Editorial: The state school board flunks its accountability exam

Despite complaints from the school-reform movement in California and others, the State Board of Education appears intent on going ahead with an overly complicated, color-coded system for judging public-school performance and progress. It’s vague and confusing, larded with too many factors. Using it to compare one school with another is pretty much impossible.

Gov. Jerry Brown vetoed a bill that would have tried to clean up the accountability reports by boiling them down to a single score. His move, after unanimous approval of the bill by both houses of the Legislature, was widely seen as a bow to the state’s teachers’ unions and as a sign that California was disinclined to measure school progress. Among other things, it makes it more difficult for the state to step in when schools fail to improve for years on end.

Meanwhile, parents considering school options for their children are left with the nearly impossible task of sorting out all the color codes to somehow try to compare performance at one school versus another.

Or are they? What the governor and the state board don’t seem to realize is that parents have options.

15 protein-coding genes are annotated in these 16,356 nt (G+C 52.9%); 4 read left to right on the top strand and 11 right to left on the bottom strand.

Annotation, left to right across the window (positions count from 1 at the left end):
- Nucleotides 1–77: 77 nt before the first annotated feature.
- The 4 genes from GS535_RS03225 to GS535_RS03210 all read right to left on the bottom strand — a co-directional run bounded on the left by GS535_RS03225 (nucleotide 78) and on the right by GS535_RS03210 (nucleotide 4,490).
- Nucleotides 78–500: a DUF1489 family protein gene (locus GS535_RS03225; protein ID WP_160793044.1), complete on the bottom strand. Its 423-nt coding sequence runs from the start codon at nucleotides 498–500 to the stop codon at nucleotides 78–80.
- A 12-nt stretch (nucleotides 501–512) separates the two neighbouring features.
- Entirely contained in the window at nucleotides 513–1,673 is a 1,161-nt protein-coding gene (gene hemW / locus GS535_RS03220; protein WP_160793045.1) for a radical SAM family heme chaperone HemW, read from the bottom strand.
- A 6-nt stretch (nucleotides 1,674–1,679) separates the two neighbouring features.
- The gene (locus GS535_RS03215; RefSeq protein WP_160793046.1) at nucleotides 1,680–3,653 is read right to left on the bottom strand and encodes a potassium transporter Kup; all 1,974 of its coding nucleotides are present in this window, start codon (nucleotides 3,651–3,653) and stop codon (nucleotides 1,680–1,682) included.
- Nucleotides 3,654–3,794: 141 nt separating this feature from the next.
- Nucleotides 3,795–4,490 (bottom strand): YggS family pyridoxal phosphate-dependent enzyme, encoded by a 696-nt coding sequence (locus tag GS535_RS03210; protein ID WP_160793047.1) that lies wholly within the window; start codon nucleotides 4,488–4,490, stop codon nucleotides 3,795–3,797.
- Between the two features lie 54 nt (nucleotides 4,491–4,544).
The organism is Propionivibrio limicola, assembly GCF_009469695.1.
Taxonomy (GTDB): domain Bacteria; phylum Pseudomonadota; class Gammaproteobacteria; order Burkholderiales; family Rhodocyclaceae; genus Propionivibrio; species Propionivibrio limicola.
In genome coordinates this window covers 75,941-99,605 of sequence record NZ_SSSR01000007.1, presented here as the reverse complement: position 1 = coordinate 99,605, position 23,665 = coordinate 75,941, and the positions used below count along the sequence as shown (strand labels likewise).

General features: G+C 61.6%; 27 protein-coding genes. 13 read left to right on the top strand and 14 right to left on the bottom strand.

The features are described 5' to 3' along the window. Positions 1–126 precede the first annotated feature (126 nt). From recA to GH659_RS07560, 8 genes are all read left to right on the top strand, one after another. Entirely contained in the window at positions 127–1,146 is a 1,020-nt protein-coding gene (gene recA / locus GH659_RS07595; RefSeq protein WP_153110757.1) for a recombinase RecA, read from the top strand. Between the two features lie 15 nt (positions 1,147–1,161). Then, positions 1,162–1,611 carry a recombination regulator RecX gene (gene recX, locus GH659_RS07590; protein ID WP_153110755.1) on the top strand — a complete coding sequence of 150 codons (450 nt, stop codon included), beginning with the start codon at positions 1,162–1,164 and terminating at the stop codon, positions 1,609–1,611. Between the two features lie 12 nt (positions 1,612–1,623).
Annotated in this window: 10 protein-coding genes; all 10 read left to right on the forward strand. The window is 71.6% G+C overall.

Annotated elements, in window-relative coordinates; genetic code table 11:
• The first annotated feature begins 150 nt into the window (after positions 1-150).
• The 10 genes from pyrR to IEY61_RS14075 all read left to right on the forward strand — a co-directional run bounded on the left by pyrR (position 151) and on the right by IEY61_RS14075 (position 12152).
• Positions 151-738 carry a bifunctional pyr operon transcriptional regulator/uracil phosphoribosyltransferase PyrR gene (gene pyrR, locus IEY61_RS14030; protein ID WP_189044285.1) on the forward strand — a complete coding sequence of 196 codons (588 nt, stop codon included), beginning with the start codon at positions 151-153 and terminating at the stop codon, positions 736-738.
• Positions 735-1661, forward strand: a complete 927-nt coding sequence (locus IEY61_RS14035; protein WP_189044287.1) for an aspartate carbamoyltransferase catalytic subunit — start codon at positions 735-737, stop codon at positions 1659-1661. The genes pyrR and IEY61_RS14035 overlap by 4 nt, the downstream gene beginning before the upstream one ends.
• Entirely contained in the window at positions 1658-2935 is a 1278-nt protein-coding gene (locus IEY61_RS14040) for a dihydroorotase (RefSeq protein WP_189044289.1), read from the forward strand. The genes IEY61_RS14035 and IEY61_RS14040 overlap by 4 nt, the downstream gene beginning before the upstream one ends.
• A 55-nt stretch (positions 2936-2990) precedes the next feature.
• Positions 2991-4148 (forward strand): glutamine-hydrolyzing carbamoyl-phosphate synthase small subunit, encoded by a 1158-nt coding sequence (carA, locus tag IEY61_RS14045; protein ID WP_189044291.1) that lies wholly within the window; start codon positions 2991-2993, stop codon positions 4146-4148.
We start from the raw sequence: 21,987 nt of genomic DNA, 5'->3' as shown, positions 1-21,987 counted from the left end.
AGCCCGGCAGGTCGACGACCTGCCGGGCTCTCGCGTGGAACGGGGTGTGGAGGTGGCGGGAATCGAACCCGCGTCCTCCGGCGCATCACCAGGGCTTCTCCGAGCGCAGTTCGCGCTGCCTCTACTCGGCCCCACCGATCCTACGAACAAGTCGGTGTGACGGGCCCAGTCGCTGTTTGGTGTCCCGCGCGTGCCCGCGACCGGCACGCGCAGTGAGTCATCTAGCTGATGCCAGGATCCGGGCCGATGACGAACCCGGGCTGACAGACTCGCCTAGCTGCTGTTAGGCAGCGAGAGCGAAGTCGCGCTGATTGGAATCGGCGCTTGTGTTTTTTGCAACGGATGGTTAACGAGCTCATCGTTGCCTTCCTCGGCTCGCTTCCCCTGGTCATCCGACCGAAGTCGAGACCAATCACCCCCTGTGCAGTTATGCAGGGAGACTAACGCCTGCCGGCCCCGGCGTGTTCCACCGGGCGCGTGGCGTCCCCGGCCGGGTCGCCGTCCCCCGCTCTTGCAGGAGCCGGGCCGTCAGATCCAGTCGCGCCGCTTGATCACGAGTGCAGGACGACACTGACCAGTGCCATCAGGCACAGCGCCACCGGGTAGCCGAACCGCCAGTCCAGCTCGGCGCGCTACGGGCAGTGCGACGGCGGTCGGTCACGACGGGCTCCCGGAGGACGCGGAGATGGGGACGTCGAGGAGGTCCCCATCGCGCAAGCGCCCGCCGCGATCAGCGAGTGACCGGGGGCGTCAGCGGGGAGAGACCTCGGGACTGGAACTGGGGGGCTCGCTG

The state will still post the standardized test results for each school on its website, as it has done for years. And test scores are easily charted and compared. Real estate agents will almost certainly create easy-to-digest data for house hunters’ use. Charter schools will happily provide comparison numbers to parents in their neighborhoods when their scores outshine the local public schools’, as they often do. And parent-choice organizations are already talking about collecting test scores in easy-to-digest form for parental reference.

It’s a shame, really, that it’s come to this. The concept behind the state’s new color charts is a good one, long overdue. Schools should be judged and compared by more than their test scores, which are a limited measure of their achievements. Other factors, such as graduation rates and bringing limited-English students to fluency, also should be considered. Unfortunately, the state hasn’t been willing to provide a coherent way to do that — which threatens to bring California right back to the days when all anyone looked at were test scores.

It’s not that everything necessarily has to be boiled down to a single number, but the school-measurement system should allow parents to assess quickly and easily how a school is doing and how it compares with others. And they shouldn’t need an advanced degree in psychometrics to do so.

To read the article in Spanish, click here

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